Kirk Williams

Director, Media Relations & Communications

Location icon Canada

Senior communicator, media and communications adviser to clients. Specializing in media relations, media training, crisis communications, script writing and video production, publicity, social media content generation and monitoring, media monitoring, journalist familiarization tours, travel promotion, pro bono work.

Portfolio
CBC News
Why the transit referendum could be about something much bigger

How could they lose? Start with a formidable team made up of business, labour, students, developers, environmentalists - even medical health officers - all united behind a plan for better transit in Metro Vancouver. Their sales pitch? More buses, trains, another Seabus and with all those people using transit, even drivers would benefit from less congested roads.

CBC News
Vancouver, where big talk trumps solutions

Has the Canadian federal election arrived a year early? Anyone following the current race to capture Vancouver City Hall could be forgiven for thinking as much. Little chatter about property taxes, sewer and water, parks and recreation, garbage and recycling and the ever-controversial, bike lanes; lots of talk about transit expansion, housing, the economy and the environment.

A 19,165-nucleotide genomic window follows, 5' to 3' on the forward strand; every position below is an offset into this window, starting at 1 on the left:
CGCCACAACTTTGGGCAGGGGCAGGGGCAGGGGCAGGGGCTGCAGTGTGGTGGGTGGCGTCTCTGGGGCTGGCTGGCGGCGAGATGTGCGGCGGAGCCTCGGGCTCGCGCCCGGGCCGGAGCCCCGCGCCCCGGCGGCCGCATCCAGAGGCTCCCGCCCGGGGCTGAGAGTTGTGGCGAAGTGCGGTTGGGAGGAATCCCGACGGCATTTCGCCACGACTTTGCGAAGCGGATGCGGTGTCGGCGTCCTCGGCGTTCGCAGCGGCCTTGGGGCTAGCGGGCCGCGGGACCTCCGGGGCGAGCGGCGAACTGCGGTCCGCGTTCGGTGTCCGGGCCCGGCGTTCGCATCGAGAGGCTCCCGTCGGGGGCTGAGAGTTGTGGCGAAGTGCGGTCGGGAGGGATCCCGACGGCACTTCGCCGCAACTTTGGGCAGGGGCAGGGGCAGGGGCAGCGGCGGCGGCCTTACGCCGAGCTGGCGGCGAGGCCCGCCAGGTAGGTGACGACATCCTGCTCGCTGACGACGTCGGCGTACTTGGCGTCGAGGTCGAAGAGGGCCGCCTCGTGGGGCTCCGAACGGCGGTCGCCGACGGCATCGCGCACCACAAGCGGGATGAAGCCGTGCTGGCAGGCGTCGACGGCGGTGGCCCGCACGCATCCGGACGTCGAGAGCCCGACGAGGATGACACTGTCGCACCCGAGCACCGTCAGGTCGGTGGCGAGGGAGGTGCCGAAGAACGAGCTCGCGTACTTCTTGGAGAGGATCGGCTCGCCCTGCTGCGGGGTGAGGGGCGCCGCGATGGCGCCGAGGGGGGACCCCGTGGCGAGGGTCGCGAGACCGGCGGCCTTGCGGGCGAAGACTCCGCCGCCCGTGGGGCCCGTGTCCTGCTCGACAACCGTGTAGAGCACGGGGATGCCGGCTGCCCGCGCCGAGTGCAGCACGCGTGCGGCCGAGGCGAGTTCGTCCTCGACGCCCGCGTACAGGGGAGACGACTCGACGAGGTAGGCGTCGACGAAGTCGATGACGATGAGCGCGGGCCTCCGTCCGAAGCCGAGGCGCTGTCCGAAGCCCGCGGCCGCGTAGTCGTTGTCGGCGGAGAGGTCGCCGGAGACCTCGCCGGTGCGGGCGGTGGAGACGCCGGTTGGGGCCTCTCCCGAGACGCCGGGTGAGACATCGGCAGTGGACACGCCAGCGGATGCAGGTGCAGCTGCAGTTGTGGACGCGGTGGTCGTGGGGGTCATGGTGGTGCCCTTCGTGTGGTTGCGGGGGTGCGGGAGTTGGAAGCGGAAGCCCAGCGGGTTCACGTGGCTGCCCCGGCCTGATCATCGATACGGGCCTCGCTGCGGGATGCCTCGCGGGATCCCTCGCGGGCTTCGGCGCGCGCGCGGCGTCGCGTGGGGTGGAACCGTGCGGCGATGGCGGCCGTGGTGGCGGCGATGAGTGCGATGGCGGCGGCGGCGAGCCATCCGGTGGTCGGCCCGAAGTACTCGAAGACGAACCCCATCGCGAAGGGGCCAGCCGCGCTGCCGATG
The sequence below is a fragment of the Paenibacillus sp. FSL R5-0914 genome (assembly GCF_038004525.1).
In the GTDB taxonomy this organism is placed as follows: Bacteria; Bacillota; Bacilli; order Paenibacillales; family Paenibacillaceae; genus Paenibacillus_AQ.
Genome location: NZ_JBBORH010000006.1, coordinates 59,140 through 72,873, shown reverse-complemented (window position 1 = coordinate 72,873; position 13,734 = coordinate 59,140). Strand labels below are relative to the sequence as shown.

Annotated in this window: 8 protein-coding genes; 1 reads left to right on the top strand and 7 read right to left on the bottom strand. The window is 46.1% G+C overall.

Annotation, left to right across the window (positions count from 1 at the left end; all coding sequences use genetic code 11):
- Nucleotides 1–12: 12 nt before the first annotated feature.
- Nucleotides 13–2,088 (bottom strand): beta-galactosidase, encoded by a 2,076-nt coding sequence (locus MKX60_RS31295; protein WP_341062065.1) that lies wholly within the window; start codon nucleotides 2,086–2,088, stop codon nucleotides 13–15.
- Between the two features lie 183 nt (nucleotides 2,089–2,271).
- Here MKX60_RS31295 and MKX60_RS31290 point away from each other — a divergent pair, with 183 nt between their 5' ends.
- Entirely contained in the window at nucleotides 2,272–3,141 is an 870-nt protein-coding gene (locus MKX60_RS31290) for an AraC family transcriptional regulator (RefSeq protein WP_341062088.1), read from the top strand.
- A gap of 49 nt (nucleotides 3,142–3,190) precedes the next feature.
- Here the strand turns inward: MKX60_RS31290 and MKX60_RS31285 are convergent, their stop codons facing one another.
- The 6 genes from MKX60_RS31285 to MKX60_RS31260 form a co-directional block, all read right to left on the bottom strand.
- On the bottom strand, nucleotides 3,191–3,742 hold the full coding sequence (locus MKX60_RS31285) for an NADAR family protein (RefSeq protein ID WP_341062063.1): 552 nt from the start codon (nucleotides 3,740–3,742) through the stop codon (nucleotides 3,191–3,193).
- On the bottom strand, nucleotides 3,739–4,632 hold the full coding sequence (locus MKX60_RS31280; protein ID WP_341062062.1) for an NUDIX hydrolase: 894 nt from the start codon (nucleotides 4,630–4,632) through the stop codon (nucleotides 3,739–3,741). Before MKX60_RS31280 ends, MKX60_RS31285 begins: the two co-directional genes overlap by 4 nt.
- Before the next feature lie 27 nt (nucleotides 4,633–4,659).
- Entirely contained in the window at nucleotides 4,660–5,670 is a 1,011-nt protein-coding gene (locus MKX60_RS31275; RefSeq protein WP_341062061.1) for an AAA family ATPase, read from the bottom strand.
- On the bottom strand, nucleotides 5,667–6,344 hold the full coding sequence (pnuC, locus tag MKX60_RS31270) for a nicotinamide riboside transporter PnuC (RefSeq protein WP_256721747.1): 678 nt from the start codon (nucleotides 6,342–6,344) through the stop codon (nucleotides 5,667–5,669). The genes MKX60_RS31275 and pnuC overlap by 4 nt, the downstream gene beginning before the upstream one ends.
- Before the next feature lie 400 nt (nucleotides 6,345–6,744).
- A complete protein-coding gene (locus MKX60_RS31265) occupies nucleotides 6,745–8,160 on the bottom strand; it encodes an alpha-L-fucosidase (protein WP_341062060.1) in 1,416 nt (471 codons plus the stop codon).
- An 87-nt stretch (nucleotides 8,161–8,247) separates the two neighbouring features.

CBC News
East of Fraser house sells for $2,150,000

Vancouver's East Side may no longer be the affordable, funky alternative to the tony, high-priced real estate west of Main Street. At least if a recent sale is any indication. A house at 846 E 27th Avenue, on a 33 ft. wide lot just east of Fraser Street has sold for the asking price of $2,150,000.

CBC News
Does a pooch-poop snooping landlord have a legal leg to stand on?

It's really hitting the fan. Take dog-obsessed Vancouverites, add a demand for a sample of their precious pooch's poop, and mix in a threat of eviction for non-compliance, and you have a recipe for a landlord's permanent banishment to the dog house. That's what's happening at an apartment complex in Burnaby, B.C.

CBC News
How Vancouver campaign finance revelations could affect this weekend's vote

Vancouver voters are very lucky. As they head to the polls on Saturday, they have access to information that, in previous elections, was only available months after they would have cast their ballots. For the first time, civic parties have voluntarily revealed their donor lists, providing a valuable tool to see where electoral organizations get their money from and, therefore, who wants them to succeed.

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